Many applications need a lightweight data storage mechanism called shared preferences for storing application state, simple user information, configuration options, and other such information.
Android provides a simple preferences system for storing primitive application data at the Activity level and preferences shared across all of an application’s activities. You cannot share preferences outside of the package. Preferences are stored as groups of key/value pairs. The following data types are supported as preference settings:
Preference functionality can be found in the SharedPreferences interface of the android. content package. To add preferences support to your application, you must take the following steps:
Creating Private and Shared Preferences
Individual activities can have their own private preferences. These preferences are for the specific Activity only and are not shared with other activities within the application. The activity gets only one group of private preferences.
The following code retrieves the activity’s private preferences:
Creating shared preferences is similar. The only two differences are that we must name our preference set and use a different call to get the preference instance:
You can access shared preferences by name from any activity in the application. There is no limit to the number of different shared preferences you can create. You can have some shared preferences called UserNetworkPreferences and another called AppDisplayPreferences. How you organize shared preferences is up to you, the developer. However, you want to declare your preference name as a variable (in a base class or header) so that you can reuse the name across multiple activities. For example
Searching and Reading Preferences
Reading preferences is straightforward. Simply retrieve the SharedPreferences instance you want to read. You can check for a preference by name, retrieve strongly typed preferences, and register to listen for changes to the preferences. Table describes some helpful methods in the SharedPreferences interface.
Important android.content.SharedPreferences Methods
Adding, Updating, and Deleting Preferences
To change preferences, you need to open the preference Editor, make your changes, and commit them. Table describes some helpful methods in the Shared Preferences. Editor interface.
Important android.content.SharedPreferences .Editor Methods
The following block of code retrieves the activity’s private preferences, opens the preference editor, adds a long preference called SomeLong, and saves the change:
Finding Preferences Data on the Android File System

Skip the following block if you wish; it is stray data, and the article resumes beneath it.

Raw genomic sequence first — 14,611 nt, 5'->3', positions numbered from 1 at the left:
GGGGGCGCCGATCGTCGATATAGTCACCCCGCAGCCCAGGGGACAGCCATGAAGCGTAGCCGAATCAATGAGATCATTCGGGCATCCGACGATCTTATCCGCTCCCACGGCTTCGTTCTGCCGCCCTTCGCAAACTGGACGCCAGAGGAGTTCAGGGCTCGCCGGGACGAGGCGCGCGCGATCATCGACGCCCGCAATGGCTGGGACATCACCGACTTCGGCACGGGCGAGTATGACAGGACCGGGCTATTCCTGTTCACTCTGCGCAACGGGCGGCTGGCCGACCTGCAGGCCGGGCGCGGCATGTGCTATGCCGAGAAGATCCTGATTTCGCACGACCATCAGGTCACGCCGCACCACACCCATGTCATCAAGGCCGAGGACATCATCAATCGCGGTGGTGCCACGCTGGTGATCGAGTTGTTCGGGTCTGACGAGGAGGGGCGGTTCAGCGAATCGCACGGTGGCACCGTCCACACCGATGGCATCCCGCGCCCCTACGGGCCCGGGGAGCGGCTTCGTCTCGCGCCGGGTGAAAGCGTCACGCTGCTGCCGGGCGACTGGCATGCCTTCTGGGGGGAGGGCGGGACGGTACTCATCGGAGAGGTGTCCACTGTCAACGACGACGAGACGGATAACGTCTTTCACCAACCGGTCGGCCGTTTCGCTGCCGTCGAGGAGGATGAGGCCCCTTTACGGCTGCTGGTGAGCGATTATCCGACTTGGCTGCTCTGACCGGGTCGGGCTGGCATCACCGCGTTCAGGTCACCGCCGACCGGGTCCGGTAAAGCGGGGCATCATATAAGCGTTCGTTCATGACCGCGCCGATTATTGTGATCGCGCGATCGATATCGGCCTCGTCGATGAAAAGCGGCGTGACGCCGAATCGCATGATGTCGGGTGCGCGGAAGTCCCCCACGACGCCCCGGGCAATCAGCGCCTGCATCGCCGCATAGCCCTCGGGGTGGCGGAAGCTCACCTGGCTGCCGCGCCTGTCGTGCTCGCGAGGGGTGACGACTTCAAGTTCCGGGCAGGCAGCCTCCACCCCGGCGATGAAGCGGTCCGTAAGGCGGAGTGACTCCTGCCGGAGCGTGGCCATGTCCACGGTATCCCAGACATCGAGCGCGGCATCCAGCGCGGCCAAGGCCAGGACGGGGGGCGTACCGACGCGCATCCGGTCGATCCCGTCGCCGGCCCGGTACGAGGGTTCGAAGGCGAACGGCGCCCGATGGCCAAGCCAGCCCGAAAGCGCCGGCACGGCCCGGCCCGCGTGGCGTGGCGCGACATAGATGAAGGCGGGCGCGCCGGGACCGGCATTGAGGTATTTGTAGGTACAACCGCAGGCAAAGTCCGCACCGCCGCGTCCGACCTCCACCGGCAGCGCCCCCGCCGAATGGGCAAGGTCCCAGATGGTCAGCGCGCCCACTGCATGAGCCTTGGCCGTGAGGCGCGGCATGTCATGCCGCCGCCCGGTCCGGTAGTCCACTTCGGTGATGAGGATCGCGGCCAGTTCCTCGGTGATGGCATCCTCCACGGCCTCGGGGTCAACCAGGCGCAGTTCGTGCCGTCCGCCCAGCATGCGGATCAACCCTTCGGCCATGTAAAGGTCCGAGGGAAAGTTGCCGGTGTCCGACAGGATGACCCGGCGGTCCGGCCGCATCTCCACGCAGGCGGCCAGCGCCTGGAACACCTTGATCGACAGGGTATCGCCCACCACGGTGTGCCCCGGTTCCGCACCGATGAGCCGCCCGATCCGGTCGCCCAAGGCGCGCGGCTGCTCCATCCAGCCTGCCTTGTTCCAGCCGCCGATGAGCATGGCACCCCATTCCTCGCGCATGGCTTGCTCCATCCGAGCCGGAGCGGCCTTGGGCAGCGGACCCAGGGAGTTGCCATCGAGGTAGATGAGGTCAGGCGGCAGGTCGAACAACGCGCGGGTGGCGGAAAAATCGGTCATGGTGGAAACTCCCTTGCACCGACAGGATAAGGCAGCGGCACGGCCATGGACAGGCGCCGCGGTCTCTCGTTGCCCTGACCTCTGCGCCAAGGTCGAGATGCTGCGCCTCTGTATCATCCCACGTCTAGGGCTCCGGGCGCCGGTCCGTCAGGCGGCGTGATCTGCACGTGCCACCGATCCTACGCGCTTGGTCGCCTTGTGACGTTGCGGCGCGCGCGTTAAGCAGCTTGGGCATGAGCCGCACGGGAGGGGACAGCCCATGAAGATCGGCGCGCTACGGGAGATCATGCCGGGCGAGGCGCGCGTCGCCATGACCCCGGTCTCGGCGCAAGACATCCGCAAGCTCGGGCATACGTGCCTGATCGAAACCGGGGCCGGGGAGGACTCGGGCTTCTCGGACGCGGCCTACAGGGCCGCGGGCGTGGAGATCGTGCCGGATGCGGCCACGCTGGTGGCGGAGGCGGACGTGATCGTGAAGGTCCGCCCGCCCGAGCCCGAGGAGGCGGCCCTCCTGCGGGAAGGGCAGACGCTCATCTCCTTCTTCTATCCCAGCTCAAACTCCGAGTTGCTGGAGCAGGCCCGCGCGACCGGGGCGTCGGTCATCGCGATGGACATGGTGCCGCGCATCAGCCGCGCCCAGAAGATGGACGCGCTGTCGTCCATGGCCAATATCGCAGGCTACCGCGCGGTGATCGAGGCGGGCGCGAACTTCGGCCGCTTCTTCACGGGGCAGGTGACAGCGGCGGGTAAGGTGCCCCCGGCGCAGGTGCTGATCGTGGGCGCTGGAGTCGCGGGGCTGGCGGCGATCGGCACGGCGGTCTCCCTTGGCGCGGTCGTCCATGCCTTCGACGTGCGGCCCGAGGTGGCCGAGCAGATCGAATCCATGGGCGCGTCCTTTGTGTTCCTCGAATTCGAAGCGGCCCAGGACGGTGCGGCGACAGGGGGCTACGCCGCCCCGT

Internally, application preferences are stored as XML files. You can access the preferences file using DDMS using the File Explorer. You find these files on the Android file system in the following directory:
The preferences filename is the Activity’s class name for private preferences or the name you give for the shared preferences. Here is an example of the file contents of a simple preference file with a preference in each data type:
Understanding the application preferences file format can be helpful for testing purposes. You can use Dalvik Debug Monitor Service (DDMS) to copy the preferences files to and from the device.
Setting Up Your Android Development Environment
Writing Your First Android Application
Understanding The Anatomy Of An Android Application
Defining Your Application Using The Android Manifest File
Managing Application Resources
Exploring User Interface Screen Elements
Designing User Interfaces With Layouts
Drawing And Working With Animation
Using Android Data And Storage Apis
Sharing Data Between Applications With Content Providers
Using Android Networking Apis
Using Android Web Apis
Using Location-based Services (lbs) Apis
Using Android Multimedia Apis
Using Android Telephony Apis
Using Android 3d Graphics With Opengl Es
Using The Android Ndk
Using Android’s Optional Hardware Apis
Working With Notifications
Working With Services
Extending Android Application Reach
Managing User Accounts And Synchronizing User Data
Handling Advanced User Input
Targeting Different Device Configurations And Languages
The Mobile Software Development Process
Designing And Developing Bulletproof Android Applications
Testing Android Applications
Selling Your Android Application
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